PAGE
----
Friday , October 7 2022

The crash brings the miners in crisis


Digital Currency Crash Bitcoin starts a downward spiral: Many Bitcoin producers give up because the business is no longer worthy. This puts the system in need, but has positive consequences for energy consumption.

Thomas Schürpf

Many Bitcoin miners are under pressure from the low prices. (Image: Alessandro Bianchi / Reuters)

Many Bitcoin miners are under pressure from the low prices. (Image: Alessandro Bianchi / Reuters)

Gold rush is over: The main digital currency Bitcoin has lost 75% of its value this year. Since the beginning of November, the losses are heavy. To pay $ 6000 for Bitcoin two weeks ago, you can get it now for less than $ 4,000. The price crash affects almost all crypto courses as much. According to the web portal, which lists around 2000 digital currencies, has shrunk the total market value of these currencies from the top of January from $ 831 billion to just $ 121.6 billion.

The consequences for the entire system are significant. Prices are currently so low that in many cases, the mining industry needed to produce crypto margins is no longer profitable, according to an analysis by JP Morgan on November 23.

The miners create the digital currency units in complex mathematical processes on computers or mostly with the entire computer usage. Since they are mainly offset by shares in the crypto curves they produce, their revenues have fallen dramatically. According to statistics from, miners' revenue has fallen by more than 80% since the beginning of the year. On the other hand, efforts have been high, ie energy costs.

Many miners go for financial reasons. Since the Coindesk Web Portal reports, since the beginning of the turmoil in November, 600,000 and 800,000 Bitcoin miners have shut down their installations or, in any case, temporarily shut down.

Particularly clear are the consequences in China, where more than half of the crypt field is created. Here, many miners are said to have withdrawn in recent weeks, as "South China Morning Post" reports. On-line networks display images and videos of warehouses that apparently cleared the server and disposed of. Even with almost free electricity purchases, the plants are no longer profitable to power.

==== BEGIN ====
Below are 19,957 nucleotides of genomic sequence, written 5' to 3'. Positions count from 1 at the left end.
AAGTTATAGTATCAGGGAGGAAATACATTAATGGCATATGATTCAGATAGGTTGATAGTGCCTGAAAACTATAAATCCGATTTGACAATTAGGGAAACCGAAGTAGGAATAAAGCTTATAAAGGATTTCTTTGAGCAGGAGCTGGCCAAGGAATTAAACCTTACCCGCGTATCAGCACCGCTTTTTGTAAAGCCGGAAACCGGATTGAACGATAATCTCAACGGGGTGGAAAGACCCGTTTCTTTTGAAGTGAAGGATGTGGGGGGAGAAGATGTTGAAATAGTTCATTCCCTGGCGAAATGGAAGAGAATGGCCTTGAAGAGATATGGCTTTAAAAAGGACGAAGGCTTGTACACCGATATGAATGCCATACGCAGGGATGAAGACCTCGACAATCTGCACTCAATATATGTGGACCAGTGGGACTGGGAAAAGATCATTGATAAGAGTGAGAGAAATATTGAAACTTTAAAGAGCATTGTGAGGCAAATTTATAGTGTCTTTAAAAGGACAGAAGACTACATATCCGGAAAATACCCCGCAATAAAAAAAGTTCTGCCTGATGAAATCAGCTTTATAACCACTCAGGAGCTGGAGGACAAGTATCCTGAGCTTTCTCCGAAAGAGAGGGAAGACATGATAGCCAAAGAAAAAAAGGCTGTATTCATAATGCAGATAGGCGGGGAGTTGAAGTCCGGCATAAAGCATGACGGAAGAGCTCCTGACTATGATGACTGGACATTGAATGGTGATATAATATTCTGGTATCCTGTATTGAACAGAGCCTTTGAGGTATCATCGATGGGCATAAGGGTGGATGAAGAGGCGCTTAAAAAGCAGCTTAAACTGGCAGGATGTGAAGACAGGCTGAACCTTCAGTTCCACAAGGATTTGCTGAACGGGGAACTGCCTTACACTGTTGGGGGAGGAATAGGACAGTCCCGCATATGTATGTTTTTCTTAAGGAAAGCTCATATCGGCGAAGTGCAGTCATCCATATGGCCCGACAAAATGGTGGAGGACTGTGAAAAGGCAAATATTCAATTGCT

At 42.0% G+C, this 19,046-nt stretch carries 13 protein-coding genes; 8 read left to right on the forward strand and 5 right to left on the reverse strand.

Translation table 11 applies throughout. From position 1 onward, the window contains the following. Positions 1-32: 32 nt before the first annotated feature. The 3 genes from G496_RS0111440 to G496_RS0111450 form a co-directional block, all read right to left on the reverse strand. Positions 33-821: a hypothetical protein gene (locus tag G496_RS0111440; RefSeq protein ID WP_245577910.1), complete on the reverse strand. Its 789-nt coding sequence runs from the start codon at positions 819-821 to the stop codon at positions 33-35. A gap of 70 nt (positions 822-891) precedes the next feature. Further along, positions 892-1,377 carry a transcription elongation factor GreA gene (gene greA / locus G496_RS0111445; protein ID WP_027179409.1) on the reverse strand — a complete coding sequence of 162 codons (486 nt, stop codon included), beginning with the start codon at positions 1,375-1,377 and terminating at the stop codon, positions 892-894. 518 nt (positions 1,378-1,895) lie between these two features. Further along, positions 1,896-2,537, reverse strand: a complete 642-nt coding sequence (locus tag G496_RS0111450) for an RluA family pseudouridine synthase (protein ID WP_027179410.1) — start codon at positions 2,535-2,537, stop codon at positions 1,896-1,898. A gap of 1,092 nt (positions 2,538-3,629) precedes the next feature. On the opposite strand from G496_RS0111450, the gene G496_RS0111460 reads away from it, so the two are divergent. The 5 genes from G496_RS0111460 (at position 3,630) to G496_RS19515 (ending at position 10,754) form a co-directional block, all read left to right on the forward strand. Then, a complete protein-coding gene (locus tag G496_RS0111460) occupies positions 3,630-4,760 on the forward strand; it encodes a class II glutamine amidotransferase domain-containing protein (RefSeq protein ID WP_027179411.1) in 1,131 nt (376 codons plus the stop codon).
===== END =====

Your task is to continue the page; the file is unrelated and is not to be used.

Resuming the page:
But capacity reduction is also evident elsewhere. For example, in the United States, the mining company Giga Watt, owned by Dave Carlson, has just applied for bankruptcy because it could not meet the debts that sometimes contain electricity bills.

The miners that currently stay all over the world are not simply replaced by others. This is shown by's so-called hash rate. This estimates Bitcoin's network total computing power. The chart shows that since the beginning of November a total of 24% of data power has gone lost.

However, the loss of computer power does not necessarily mean bottlenecks in the crypto curves. Because the block chain system provides for the reduction of the required arithmetic data, if less mining capacity is available. That way, fewer computers can generate more digital money. This is to ensure that sufficient units of a crypto currency are available all the time.

Significantly less energy is consumed

A positive effect of the fading computing power is reflected in the energy balance. Because the blockchain calculation requires huge amounts of energy, the amount of power saved is high. Bitcoin Energy Consumption Index currently indicates a power consumption of 54 terawatt hours per year for Bitcoin. This is well below the estimated 73 terawatt hours (-26%) in early November.

But current consumption is still surprisingly high. This corresponds to almost all of Switzerland's electricity consumption (2017: 58 TWh per year).

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